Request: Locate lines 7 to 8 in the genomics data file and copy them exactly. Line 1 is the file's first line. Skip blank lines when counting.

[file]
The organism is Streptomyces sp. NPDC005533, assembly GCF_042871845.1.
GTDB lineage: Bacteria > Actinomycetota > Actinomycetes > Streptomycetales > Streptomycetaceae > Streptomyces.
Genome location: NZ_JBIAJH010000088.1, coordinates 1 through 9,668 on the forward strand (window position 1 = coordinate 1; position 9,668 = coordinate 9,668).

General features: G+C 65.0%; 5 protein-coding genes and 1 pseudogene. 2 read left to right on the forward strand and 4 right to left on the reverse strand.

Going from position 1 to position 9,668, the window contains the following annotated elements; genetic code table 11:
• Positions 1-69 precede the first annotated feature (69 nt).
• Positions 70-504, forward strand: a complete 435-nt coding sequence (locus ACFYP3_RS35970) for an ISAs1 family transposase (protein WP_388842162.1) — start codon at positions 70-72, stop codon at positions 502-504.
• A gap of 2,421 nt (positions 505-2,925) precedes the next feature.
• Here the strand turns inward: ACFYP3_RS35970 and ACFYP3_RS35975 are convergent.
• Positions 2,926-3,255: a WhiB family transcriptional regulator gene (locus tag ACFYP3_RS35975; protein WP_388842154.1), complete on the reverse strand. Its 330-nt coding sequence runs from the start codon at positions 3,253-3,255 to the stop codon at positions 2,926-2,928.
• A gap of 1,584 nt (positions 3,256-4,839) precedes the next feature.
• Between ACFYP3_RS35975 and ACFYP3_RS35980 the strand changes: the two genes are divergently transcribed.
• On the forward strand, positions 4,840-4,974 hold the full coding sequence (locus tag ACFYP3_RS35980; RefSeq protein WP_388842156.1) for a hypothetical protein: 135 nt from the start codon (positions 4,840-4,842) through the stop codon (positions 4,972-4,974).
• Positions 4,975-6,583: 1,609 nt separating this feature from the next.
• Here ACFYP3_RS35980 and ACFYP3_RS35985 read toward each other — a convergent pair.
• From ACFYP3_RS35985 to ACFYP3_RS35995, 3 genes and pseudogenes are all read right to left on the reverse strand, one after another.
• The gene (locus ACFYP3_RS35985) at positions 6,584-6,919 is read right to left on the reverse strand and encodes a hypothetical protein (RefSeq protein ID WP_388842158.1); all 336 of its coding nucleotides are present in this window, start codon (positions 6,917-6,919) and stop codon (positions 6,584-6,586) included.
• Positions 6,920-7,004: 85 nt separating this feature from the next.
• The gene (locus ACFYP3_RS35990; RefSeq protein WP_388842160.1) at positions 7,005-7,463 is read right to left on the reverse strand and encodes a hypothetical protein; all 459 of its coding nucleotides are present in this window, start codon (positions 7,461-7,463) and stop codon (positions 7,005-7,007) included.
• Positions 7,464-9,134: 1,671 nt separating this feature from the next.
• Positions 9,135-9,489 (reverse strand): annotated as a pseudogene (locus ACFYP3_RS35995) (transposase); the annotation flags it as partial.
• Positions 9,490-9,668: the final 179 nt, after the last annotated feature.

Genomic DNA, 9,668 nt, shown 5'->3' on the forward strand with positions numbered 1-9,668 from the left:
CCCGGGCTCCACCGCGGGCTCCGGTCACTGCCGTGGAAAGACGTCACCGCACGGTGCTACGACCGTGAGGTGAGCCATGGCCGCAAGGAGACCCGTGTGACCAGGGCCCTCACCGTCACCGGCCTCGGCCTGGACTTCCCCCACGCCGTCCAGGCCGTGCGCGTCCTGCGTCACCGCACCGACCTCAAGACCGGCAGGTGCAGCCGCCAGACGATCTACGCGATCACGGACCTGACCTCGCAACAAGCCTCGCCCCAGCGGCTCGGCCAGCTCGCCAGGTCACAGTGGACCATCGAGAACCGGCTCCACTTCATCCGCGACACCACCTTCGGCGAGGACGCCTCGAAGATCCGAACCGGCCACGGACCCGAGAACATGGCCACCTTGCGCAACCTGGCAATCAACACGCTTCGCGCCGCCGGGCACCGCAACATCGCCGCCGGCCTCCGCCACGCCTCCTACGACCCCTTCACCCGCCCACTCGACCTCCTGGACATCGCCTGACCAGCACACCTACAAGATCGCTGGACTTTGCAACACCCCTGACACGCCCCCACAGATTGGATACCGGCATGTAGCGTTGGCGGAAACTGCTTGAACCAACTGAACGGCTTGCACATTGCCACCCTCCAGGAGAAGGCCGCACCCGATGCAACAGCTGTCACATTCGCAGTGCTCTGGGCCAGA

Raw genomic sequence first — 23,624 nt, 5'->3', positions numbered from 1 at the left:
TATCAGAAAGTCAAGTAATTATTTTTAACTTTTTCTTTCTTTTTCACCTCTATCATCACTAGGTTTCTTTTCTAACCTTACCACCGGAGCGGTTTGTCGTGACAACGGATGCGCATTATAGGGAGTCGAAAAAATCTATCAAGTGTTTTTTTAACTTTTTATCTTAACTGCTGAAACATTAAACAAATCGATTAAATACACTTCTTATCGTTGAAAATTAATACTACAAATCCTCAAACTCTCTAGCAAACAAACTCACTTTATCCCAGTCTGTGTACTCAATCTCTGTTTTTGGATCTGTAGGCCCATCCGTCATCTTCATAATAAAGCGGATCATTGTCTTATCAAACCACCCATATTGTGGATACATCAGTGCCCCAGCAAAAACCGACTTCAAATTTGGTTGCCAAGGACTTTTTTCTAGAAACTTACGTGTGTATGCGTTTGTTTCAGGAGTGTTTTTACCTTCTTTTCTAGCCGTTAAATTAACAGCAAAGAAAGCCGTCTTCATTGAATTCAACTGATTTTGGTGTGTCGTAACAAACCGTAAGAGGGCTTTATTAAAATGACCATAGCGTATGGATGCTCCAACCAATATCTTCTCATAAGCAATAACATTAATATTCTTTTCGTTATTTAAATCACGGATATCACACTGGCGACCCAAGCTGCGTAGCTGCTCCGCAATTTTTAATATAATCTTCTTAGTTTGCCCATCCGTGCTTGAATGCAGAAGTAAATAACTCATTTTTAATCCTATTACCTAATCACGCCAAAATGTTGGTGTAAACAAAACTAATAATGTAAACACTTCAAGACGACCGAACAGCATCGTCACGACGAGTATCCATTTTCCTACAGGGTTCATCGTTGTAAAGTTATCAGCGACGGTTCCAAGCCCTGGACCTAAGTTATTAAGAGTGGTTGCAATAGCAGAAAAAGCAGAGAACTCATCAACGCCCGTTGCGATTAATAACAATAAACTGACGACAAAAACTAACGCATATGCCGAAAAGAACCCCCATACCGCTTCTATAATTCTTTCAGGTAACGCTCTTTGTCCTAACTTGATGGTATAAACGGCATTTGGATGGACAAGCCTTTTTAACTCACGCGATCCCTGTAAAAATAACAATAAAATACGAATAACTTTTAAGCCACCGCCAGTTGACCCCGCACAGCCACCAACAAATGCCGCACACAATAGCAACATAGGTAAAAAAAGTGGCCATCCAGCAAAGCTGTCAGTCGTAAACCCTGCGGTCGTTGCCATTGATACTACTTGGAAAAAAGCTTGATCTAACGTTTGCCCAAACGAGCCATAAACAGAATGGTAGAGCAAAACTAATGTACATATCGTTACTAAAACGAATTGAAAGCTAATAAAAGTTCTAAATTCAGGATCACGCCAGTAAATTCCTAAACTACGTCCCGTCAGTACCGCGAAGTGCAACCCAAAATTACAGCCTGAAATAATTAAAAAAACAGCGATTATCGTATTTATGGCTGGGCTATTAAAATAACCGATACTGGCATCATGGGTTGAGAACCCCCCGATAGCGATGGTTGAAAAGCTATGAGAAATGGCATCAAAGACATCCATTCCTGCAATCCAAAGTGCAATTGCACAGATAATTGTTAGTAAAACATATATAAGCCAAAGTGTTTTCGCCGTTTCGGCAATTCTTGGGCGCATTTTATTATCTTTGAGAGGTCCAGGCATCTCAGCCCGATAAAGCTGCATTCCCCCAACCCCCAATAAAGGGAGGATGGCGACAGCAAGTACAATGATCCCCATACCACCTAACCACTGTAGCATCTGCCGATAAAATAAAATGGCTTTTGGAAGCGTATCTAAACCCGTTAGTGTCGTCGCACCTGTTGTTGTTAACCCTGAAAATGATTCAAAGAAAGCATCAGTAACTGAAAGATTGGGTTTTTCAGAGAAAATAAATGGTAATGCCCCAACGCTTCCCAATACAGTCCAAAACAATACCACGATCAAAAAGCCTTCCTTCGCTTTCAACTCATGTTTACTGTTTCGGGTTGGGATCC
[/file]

• Positions 70-504, forward strand: a complete 435-nt coding sequence (locus ACFYP3_RS35970) for an ISAs1 family transposase (protein WP_388842162.1) — start codon at positions 70-72, stop codon at positions 502-504.
• A gap of 2,421 nt (positions 505-2,925) precedes the next feature.